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Green Paper: Schools that work for everyone

1 Jan

I        Preamble

On 12 September, the Government published the Green Paper, Schools that work for everyone, which the Department for Education (DfE) has taken off the websiteThe deadline for responses was 12 December 2016.   We now have to wait on the Secretary of State, Justine Greening, to give the nation a steer on where she wishes to go from here.

The Green Paper proposed a number of recommendations which, if implemented, will affect four discrete institutions:

  • Independent Schools
  • Universities
  • Selective Schools
  • Free Schools which are faith orientated

The proposals were issued against the background of increasing pressure on school places – especially good ones.  Primary numbers grew by 11% between 2010 and 2016. This will feed into the secondary sector for the rest of the life of this Parliament.   The most recent projections are that the primary school population is estimated to increase by a further 174,000 (3.9%) from the current year to 2020.  The secondary school population will rise by 284,000 (10.3%) over the same period.

While the Green Paper made it abundantly clear that the government would continue to support schools with the Pupil Premium Grant to promote the education of the most socially deprived children in our system – i.e. those entitled to free school meals (FSM) and in care – it expressed government concerns that those children whose families just fail to qualify – i.e. the just about managing (JAM) – were being short-changed.

Children entitled to FSM come from families in one of these classifications. Those in receipt of

  • Income Support
  • Income-Based Jobseekers Allowance
  • Income-Based Employment and Support Allowance
  • Child Tax Credit
  • Working Tax Credit
  • Universal Credit

This effectively means that if either parent/carer is earning more than £16,190 annually, the child does not qualify for FSM.  In January 2016, the national average for those entitled to FSM was 14.3%. The government is, however, worried about children in families on modest incomes who do not qualify for such benefits but are, nevertheless struggling financially.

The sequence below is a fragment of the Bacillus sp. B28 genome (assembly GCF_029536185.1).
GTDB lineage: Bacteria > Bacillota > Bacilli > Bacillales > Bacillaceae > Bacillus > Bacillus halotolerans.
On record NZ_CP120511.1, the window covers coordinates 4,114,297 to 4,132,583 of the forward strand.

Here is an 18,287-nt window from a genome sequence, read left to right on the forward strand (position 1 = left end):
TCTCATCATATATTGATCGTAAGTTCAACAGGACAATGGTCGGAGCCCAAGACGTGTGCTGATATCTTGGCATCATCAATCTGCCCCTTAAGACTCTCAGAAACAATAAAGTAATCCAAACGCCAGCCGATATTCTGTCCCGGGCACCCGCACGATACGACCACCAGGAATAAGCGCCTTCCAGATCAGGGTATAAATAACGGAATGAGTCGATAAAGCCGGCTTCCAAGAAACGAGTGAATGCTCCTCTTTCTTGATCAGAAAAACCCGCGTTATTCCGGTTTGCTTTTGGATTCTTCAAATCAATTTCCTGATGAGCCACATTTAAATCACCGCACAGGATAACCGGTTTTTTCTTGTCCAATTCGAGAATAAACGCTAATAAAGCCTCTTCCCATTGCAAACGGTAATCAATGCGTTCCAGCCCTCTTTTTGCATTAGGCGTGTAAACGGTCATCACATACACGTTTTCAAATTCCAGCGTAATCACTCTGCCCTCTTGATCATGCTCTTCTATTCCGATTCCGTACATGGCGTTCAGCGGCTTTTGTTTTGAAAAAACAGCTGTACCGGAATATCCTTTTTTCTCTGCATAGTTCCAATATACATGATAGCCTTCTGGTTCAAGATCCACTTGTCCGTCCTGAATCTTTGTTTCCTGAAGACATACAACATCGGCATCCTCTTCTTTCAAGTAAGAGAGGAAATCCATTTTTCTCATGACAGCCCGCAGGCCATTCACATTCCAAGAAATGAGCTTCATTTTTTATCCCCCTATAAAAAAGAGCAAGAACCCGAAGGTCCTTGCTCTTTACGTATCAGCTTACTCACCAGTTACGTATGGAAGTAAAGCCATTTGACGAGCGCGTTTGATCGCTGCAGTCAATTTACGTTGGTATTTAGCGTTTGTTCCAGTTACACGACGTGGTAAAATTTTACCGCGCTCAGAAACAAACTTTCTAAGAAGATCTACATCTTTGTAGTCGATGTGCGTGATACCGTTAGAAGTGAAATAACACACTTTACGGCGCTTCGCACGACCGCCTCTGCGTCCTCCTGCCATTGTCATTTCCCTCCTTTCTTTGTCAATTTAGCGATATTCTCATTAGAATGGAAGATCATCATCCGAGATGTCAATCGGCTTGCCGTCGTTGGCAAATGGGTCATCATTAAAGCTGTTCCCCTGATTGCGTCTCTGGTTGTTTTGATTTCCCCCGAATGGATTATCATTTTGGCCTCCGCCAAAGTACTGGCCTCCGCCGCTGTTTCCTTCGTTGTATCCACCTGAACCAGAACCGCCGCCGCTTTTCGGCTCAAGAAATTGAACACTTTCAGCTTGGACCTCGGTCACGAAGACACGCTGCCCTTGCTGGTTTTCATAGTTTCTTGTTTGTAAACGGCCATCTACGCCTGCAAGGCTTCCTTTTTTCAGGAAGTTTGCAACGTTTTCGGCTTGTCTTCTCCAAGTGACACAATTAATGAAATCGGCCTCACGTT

Information on the educational achievements of such children is opaque as it melds with data on those who come from well-heeled backgrounds.  Accordingly, the first two questions that the Green Paper posed for us were as follows.

  • How can we identify such children?
  • How can we better understand the impact of policy on a wider cohort of pupils whose life chances are profoundly affected by school but who may not qualify or apply for free school meals?

So what plans does the government has for the four groups set out above?

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Ofsted Annual Report 2015/16

1 Jan

Preamble

Sir Michael Wilshaw, Her Majesty’s Chief Inspector of Schools (HMCI), published his fifth and final Ofsted annual report on the education system in England on Thursday, 1 December 2016.  He retired 30 days later.  In presenting the report, Sir Michael said “a world class education system is within our grasp – but only if serious capacity challenges are urgently addressed”.

Sir Michael stressed that a north/south ‘geographical divide’ meant the ablest pupils in the North and Midlands were less likely to reach A/A* at GCSE. He said: “Standards can only truly be considered high if they are high in every part of the country and for all pupils regardless of background or ability.”